It’s Week 3 of the college football season, and by now most teams have a lot more intel on their team than they did in fall camp. Injuries have forced their way to the surface, freshmen have surprised, veterans have (or haven’t) made the jump coaches expected them to. Unless you’re the Cincinnati Bearcats, who have been sitting at home waiting for the chance to finally play some real football.
Cincinnati will play its first game of the season on Friday night against Toledo. By then American Athletic Conference foe Houston, which plays BYU Thursday, will have played three games. So just how does this happen?
It goes back to former athletic director Whit Babcock, now at Virginia Tech. Cincinnati was supposed to start the season against Stony Brook and then get a week off before playing Toledo. That would have been a pretty typical schedule. Georgia, for instance, opened the season against Clemson in Week 1 and then had an open date last week in advance of this Saturday’s game at South Carolina.
But the Stony Brook game was canceled, with a game against Miami (FL) on Oct. 11 added in its place. When the conference schedule was pulled together, there wasn’t a conference game the first week of the season for Cincinnati (Tulsa played Tulane on the opening Thursday), so the Bearcats had to wait until Sept. 12 to see live game action.
"I'll take whatever blame anybody wants to give," Babcock told the Cincinnati Enquirer in August. "...A year ago at this time in Newport, Rhode Island (AAC media day), we were told we couldn't move a conference game there (as the opener). That's when it got to a code red. There also was some membership turnover in the conference. With everybody going in and going out, we couldn't make it happen."
Cincinnati coach Tommy Tuberville is understandably frustrated, and he’s had to alter his team’s preparation from typical years. It doesn’t help matters that Nippert Stadium, where the Bearcats usually play their home games, is undergoing renovations, so the team has been moved to the Cincinnati Bengals’ Paul Brown Stadium.
“I’ve never seen anything like it,” Tuberville told SI.com. “We’ve just tried to be very imaginative of what we’re doing in practice and not do too much contact. We can have four or five scrimmages, but you want to keep them healthy because it’s a long season. We don’t know going against each other. One day the offense will be good. One day the defense will be good. You just do the best you can and try to get them mentally ready to go and in good physical shape. Then turn them loose and see what you’ve got. It’ll be like Christmas on Friday night for us.”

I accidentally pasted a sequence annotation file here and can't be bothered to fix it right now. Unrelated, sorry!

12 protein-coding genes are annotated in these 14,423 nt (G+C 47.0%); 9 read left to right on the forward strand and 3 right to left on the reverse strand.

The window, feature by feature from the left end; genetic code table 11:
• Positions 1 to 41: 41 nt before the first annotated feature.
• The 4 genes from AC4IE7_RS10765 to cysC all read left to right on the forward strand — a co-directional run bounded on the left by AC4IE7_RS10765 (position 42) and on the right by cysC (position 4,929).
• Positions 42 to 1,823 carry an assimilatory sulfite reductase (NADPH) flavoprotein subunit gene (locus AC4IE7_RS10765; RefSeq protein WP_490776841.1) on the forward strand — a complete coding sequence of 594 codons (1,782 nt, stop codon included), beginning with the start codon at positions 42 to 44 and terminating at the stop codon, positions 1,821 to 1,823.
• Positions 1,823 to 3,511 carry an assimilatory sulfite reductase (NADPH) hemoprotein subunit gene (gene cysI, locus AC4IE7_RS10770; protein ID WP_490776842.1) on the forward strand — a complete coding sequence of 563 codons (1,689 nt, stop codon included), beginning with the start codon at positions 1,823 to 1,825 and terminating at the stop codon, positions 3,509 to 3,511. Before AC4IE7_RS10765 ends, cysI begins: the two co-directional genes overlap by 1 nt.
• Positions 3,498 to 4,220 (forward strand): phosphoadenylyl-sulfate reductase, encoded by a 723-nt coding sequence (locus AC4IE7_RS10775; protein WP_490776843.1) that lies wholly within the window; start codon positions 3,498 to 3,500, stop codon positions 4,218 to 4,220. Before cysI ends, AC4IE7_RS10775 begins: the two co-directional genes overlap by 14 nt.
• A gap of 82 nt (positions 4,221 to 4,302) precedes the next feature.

The Cincinnati players are “crawling up the walls” to play, according to Tuberville. With so much extra time off, the team focused on individual phases of the game on specific days. One day the Bearcats would work on the running game. Another day they’d work on third down. The next day would be gap control. The goal was to keep the players from getting bored. In a way, the schedule is a lot like the time between the regular season and a bowl game, with so much time to practice for one game.
There has been one unexpected advantage to waiting around. Cincinnati has game film on every other teams from this season while the Bearcats are still a mystery to their opponents.
Unfortunately Cincinnati is also a bit of a mystery to itself.
“We still don’t know what we have,” Tuberville said. “It’s a little concerning. Every year in college you need to play some kids who are redshirt freshmen or sophomores who have never played in a game. You don’t know how they’re going to react in certain situations. But it’s time we played.”
Tuberville waited until this week to announce Gunner Kiel as the starting quarterback because “we weren’t in any hurry.” The quarterbacks had a couple extra weeks to compete for the job, and as coaches always claim, competition makes guys better.
Not playing a game means Cincinnati hasn’t lost a game either. The Bearcats moved all the way up to 27th in the Sagarin ratings this week, ahead of 2-0 teams like Arizona State, Penn State, Missouri, North Carolina and Tennessee. With a few more weeks off perhaps Cincinnati could have slid all the way up into the top 10.
So is there a way to fix this? It’s obviously too late for this season, but Tuberville does have an idea to at least make sure teams are a bit more prepared in general regardless of whether they play in Week 1 or Week 3.
“Look at all the football teams that are supposed to be good with a lot of returners,” Tuberville said. “You’re not near the football team you’re going to be the first game. There’s no way. It’d be great to get on a bus and for us to go down to Louisville for instance. What a great deal that be. We could practice for a day. The next day you sell tickets for $10 each and everybody could watch a controlled scrimmage. At some of these stadiums with that, you could pay for an Olympic sport for a year. There’s no reason we shouldn’t do that.”
It might seem unorthodox and a long way off, but so did the idea of a playoff 10 years ago when Tuberville’s Auburn team was left out of the national championship despite being undefeated. With NFL fans always pushing to cut back on preseason games, maybe it’s time college football adds them.